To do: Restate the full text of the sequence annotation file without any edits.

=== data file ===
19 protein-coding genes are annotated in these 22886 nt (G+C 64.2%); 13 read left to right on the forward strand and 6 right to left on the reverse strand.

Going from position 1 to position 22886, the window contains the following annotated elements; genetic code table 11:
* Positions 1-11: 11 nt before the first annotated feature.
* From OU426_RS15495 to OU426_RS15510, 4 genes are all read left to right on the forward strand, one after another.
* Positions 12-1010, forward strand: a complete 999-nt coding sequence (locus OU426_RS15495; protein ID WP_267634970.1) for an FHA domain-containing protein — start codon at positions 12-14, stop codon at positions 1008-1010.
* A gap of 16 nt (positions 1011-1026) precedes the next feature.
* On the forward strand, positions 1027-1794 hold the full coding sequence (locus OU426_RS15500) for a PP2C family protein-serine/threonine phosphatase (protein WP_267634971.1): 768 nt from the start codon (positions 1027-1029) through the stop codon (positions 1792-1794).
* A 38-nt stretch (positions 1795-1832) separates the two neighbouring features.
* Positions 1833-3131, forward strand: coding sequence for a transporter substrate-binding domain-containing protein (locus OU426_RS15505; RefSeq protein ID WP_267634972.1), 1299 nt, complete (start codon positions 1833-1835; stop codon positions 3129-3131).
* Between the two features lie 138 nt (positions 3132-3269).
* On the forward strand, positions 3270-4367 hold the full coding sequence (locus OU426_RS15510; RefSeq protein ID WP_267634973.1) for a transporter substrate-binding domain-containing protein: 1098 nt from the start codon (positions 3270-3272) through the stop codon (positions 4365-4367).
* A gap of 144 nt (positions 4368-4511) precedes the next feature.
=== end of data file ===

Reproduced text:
19 protein-coding genes are annotated in these 22886 nt (G+C 64.2%); 13 read left to right on the forward strand and 6 right to left on the reverse strand.

Going from position 1 to position 22886, the window contains the following annotated elements; genetic code table 11:
* Positions 1-11: 11 nt before the first annotated feature.
* From OU426_RS15495 to OU426_RS15510, 4 genes are all read left to right on the forward strand, one after another.
* Positions 12-1010, forward strand: a complete 999-nt coding sequence (locus OU426_RS15495; protein ID WP_267634970.1) for an FHA domain-containing protein — start codon at positions 12-14, stop codon at positions 1008-1010.
* A gap of 16 nt (positions 1011-1026) precedes the next feature.
* On the forward strand, positions 1027-1794 hold the full coding sequence (locus OU426_RS15500) for a PP2C family protein-serine/threonine phosphatase (protein WP_267634971.1): 768 nt from the start codon (positions 1027-1029) through the stop codon (positions 1792-1794).
* A 38-nt stretch (positions 1795-1832) separates the two neighbouring features.
* Positions 1833-3131, forward strand: coding sequence for a transporter substrate-binding domain-containing protein (locus OU426_RS15505; RefSeq protein ID WP_267634972.1), 1299 nt, complete (start codon positions 1833-1835; stop codon positions 3129-3131).
* Between the two features lie 138 nt (positions 3132-3269).
* On the forward strand, positions 3270-4367 hold the full coding sequence (locus OU426_RS15510; RefSeq protein ID WP_267634973.1) for a transporter substrate-binding domain-containing protein: 1098 nt from the start codon (positions 3270-3272) through the stop codon (positions 4365-4367).
* A gap of 144 nt (positions 4368-4511) precedes the next feature.